The company’s not alone. Arctic Wolf and Infosec Institute are examples of two other firms publishing similar conclusions. Various white papers and research efforts are also available—such as a 2021 Ponemon Institute study. The study’s findings regarding the costs organizations face due to phishing—the form of social engineering in which a malicious actor sends a fraudulent email message to an intended victim with the goal of tricking the victim into sharing sensitive information or inadvertently installing malicious software on behalf of the bad actor—is particularly compelling. The organization found SAT programs are effective in reducing phishing vulnerabilities and help organizations significantly reduce corresponding costs.

Of course, those organizations are SAT providers, consultants, or training institutes. It’s natural to believe there’s potential bias built into their calculations. Fortunately, you don’t need to take their word for it. Numerous other authorities recommend adopting SAT initiatives, too. In fact, it’s hard to find any respected authority, organization or industry observer that doesn’t recommend implementing security awareness training.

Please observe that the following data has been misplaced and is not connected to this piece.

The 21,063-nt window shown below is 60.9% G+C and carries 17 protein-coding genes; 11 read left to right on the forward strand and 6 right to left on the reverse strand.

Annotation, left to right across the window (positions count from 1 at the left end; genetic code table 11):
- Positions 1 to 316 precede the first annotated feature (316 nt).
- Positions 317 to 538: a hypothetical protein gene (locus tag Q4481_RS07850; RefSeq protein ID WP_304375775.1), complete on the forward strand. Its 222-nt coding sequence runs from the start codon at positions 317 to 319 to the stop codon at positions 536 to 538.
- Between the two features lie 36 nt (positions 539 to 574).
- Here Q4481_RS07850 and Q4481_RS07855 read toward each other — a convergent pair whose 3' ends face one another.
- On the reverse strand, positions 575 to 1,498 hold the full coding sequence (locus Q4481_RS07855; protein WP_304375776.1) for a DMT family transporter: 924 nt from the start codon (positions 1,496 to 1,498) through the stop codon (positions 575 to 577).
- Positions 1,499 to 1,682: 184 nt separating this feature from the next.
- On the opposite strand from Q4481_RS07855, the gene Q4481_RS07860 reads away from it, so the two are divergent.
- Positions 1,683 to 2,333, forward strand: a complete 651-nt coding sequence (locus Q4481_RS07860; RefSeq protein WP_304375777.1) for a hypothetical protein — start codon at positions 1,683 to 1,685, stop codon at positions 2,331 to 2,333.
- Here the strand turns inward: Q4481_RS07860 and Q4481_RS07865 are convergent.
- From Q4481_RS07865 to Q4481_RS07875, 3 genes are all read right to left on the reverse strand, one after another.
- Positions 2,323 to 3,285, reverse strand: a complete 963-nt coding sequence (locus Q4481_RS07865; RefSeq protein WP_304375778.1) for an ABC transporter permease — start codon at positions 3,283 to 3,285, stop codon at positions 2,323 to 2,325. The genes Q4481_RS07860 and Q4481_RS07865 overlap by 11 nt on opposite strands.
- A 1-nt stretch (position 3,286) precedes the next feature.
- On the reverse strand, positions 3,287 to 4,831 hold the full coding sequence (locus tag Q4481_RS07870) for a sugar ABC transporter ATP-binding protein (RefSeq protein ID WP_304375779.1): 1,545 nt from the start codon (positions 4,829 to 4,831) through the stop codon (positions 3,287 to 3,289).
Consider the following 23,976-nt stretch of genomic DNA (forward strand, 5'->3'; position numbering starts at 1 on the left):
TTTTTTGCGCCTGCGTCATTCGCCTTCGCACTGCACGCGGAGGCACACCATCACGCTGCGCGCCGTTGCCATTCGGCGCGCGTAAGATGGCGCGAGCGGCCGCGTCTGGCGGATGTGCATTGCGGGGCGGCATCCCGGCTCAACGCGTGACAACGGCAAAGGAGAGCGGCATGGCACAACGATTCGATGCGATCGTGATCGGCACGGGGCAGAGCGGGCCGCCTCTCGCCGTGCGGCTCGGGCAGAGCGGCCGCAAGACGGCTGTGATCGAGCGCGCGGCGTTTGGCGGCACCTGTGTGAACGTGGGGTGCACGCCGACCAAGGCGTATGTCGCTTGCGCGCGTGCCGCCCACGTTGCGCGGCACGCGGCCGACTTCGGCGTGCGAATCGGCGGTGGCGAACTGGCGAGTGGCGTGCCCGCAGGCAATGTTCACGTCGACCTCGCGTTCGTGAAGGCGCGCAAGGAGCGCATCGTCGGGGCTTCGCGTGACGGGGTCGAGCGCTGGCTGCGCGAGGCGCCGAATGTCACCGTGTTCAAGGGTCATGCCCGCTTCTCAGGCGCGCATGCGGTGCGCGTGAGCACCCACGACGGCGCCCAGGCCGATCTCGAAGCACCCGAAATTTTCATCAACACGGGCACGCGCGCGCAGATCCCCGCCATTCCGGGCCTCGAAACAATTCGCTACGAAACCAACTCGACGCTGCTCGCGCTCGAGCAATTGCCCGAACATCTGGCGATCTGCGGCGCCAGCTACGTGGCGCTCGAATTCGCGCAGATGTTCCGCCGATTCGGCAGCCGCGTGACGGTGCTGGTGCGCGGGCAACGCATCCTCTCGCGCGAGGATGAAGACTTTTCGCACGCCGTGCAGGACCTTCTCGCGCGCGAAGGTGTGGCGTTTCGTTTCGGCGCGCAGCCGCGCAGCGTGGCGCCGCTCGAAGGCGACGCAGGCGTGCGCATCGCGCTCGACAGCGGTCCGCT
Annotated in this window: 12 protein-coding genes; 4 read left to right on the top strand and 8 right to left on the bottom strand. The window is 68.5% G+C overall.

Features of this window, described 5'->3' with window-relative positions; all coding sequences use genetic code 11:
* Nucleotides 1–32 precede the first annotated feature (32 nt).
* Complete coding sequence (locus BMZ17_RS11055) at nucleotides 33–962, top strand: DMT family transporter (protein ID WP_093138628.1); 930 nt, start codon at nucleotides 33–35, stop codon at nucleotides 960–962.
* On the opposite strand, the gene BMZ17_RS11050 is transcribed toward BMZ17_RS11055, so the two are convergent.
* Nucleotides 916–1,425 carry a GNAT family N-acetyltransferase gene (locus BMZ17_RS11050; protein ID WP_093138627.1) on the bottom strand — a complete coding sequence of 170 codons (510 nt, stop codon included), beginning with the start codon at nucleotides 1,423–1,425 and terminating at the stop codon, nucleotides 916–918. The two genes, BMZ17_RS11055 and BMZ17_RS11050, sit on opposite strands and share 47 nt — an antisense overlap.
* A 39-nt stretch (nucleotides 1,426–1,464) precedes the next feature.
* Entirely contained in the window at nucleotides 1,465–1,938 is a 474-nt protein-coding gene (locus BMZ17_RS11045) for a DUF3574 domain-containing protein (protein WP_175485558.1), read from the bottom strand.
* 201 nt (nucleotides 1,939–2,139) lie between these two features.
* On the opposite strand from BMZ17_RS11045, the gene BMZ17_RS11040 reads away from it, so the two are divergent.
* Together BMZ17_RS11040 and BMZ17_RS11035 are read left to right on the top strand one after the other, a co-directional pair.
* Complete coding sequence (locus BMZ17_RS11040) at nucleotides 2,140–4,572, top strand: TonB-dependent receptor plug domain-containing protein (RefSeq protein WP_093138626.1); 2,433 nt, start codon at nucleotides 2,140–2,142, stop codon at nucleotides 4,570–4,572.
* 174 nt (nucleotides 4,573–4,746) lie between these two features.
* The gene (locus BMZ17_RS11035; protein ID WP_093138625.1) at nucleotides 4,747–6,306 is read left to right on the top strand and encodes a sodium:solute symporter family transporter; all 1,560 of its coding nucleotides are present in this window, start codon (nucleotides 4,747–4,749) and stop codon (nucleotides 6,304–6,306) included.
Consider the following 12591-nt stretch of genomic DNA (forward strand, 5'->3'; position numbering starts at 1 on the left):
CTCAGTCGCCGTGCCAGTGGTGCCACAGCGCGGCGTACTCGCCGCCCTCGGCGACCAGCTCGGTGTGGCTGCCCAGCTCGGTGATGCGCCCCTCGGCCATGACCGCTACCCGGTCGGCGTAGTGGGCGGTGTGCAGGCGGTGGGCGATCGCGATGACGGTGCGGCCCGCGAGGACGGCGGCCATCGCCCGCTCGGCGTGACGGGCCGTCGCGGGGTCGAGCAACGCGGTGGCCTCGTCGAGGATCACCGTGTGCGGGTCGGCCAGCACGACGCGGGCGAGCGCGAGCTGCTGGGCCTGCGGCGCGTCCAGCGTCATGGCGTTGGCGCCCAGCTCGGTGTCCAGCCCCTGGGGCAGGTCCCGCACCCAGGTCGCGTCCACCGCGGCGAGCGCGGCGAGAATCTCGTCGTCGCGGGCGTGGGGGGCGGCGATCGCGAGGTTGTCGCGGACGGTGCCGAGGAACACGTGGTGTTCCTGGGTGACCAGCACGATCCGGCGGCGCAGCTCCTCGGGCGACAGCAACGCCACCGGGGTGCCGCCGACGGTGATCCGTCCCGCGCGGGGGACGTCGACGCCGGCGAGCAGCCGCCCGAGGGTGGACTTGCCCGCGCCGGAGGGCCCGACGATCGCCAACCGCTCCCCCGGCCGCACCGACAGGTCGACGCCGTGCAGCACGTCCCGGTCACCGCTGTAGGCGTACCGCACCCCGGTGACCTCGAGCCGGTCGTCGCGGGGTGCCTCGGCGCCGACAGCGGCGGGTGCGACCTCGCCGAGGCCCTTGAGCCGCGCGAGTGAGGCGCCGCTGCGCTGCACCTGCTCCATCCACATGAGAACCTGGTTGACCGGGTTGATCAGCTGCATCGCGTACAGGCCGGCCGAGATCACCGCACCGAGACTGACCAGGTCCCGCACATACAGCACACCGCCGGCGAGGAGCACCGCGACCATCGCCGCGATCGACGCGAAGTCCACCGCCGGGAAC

How Do I Get Started Implementing a SAT Program?

You don’t have to be a math major to determine that building and maintaining a SAT program from scratch in-house doesn’t typically make economic sense. Not when several providers offer cost-effective ready-made options. Leading candidates include solutions from such companies as Arctic Wolf, KnowBe4, Ninjio and Proofpoint. Those are but a few popular options.

If you need help comparing SAT offerings, selecting a program or implementing a SAT initiative within your SMB, call Louisville Geek at 502-897-7577 or email [email protected]. We can help.